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Star Trek character
Kahless (painting).png
Kahless the Unforgettable
Portrayed byRobert Herron and Kevin Conway
In-universe information

Kahless the Unforgettable (Klingon: qeylIS'e' lIjlaHbe'bogh vay') is a fictional character in the Star Trek universe. He is portrayed in Star Trek: The Original Series by Robert Herron and in Star Trek: The Next Generation by Kevin Conway. The character is referenced in media relating to the Star Trek fictional universe, and is a Klingon alien spiritual and historical figure.

The character is frequently mentioned in the first season of Star Trek: Discovery.[1]

Khaless is also written about in Star Trek novels, such as "Khaless" Michael Jan Freeman.[2] The character and its presentation in the Star Trek franchise has been studied in explorations of Star Trek and philosophy.[3]

Khaless was also the subject of Klingon Language opera in the Netherlands.[4][5]


In the Klingon language, Kahless's name is spelt qeylIS.[6] While Klingon began as fictional language created for the Star Trek universe by creative professionals, it has gained significant popularity in the real world and its exact status has been the subject of disputes in the 21st century.[7] The language of the fictional character's name, Kahless was established in 1984 by language expert Marc Okrand.[7][8]

History of Kahless[edit]

In the Star Trek science fiction universe, Kahless (pronounced: /keɪ̯.lɛs/ [kay-les] or /keɪ̯.lɪs/ [kay-lis]; pIqaD letters: "qeylIS") is a messianic figure in Klingon history, who unified the Klingon people and became emperor after three centuries of there being no one holding the title. The Klingons' most important symbol of leadership, Kahless said that Klingons should fight not just to shed blood, but to enrich the spirit. The story of Kahless is a cornerstone of Klingon mythology and religion.

According to the Star Trek backstory in the Star Trek: The Next Generation episode "Rightful Heir", Kahless united the empire some 1,500 years ago after fighting and killing the tyrant Molor with the first bat'leth, or "Sword of Honor". He fashioned the sword with his own hands, by dropping a lock of his hair into the lava from the Kri'stak Volcano and twisting it into a blade. Another epic story relates how Kahless fought his brother, Morath, for twelve days and twelve nights because Morath had lied and brought shame to his family. Kahless is also said to have fought off an entire army single-handedly at Three Turn Bridge.

Despite the emphasis on his victories in battle, Kahless was not known as merely a great warrior, but also as a great lover. One day, five hundred warriors stormed the Great Hall at Qam-Chee. The garrison fled in terror. Only the Emperor Kahless and the Lady Lukara stood their ground. Together, they fought through the night and one by one the attacking warriors fell. Finally, after many hours, and with the Great Hall ankle-deep in blood, they emerged victorious, and made passionate love. So began the greatest romance in Klingon history.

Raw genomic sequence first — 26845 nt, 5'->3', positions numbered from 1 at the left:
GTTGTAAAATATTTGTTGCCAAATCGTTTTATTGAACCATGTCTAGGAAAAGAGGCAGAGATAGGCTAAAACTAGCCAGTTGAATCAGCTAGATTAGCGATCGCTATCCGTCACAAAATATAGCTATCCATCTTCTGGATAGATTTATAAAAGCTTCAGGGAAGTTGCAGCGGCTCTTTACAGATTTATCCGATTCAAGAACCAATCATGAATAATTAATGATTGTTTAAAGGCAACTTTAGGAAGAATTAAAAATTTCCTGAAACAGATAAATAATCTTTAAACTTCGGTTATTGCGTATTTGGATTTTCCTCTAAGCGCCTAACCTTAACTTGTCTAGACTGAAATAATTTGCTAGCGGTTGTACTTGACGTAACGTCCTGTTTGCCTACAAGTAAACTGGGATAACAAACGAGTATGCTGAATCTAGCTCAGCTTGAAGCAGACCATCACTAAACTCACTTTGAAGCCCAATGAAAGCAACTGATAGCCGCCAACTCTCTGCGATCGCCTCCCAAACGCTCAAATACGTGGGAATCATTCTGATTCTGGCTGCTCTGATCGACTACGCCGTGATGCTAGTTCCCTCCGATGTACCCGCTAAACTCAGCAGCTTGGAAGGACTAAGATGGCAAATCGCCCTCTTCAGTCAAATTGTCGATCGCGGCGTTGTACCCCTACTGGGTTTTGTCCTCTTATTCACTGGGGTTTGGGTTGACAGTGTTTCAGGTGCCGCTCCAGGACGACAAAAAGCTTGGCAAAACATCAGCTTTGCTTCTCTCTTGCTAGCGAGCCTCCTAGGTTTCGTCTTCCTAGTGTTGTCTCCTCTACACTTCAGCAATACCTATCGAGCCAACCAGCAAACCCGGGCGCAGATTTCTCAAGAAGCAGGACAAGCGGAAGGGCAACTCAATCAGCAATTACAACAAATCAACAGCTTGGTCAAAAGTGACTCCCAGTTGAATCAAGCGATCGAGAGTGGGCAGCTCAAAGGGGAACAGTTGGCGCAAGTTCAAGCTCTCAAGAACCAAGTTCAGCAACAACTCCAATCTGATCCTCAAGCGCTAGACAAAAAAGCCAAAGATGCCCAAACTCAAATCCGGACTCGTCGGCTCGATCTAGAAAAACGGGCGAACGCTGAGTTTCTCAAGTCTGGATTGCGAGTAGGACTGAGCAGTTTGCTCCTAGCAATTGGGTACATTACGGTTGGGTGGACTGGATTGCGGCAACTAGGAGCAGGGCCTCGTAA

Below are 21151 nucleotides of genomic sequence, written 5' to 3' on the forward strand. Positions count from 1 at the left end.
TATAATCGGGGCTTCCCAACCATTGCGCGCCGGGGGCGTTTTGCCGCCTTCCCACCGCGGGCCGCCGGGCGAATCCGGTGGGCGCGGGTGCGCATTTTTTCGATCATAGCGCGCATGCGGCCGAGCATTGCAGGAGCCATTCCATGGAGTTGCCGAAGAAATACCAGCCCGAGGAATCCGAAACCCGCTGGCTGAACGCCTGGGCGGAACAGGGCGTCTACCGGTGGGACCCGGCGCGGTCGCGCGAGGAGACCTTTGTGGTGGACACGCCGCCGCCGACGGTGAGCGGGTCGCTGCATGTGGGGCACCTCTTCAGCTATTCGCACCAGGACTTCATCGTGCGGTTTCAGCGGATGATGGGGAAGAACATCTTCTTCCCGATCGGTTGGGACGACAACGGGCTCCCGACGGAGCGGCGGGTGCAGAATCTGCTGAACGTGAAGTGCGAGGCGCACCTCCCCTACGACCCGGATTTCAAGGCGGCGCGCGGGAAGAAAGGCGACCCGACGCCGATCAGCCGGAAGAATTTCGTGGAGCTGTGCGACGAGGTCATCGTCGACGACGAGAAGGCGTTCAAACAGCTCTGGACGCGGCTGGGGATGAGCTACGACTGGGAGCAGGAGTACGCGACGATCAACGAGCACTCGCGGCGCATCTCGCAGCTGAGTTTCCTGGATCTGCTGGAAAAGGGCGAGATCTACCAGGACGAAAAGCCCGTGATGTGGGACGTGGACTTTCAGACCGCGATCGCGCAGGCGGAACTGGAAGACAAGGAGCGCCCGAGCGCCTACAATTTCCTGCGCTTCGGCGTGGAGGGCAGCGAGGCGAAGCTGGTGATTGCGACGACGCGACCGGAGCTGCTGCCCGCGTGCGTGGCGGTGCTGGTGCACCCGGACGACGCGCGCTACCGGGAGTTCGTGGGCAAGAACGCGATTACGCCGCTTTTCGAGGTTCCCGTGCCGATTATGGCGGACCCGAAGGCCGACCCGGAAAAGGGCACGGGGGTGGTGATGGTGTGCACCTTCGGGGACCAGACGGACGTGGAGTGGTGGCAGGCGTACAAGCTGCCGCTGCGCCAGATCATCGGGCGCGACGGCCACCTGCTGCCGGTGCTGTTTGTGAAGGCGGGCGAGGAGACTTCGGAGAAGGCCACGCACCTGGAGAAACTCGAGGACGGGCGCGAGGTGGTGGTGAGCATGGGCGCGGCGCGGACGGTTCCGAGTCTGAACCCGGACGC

In The Next Generation episode "Rightful Heir", set in the late 24th century, on the planet Boreth (a Klingon place of pilgrimage), ambitious caretakers created a clone of Kahless from dried blood from the ancient dagger of Molor in a bid for leadership. The ruse was scuttled by Worf, son of Mogh, who learned the truth and subsequently arranged for the new Kahless II to occupy a ceremonial position as a figurehead “emperor” and spiritual leader in the Klingon Empire.[9]

An image of Kahless was encountered in the Star Trek episode "The Savage Curtain". In the Excalbian Yarnek's study of good versus evil, Kahless was one of the evil images alongside Zora, Colonel Phillip Green and Genghis Khan. Abraham Lincoln and Surak of Vulcan represented good and assisted Kirk and Spock. Played by actor Robert Herron, this Kahless also appeared as the typical original series smooth forehead Klingon (which does not date back to the era of Kahless as revealed in Star Trek: Enterprise). As the Excalbians were reading Kirk and Spock's thought patterns, Kahless's depiction here has been retconned by fans to be based solely on Kirk's limited and heavily biased knowledge of Klingon culture.


In the Star Trek science fiction universe, Klingon warriors will often pray to Kahless for guidance before going into battle. ("Blood Oath") A popular Klingon prayer - often used during the time of Star Trek: Discovery - goes as follows: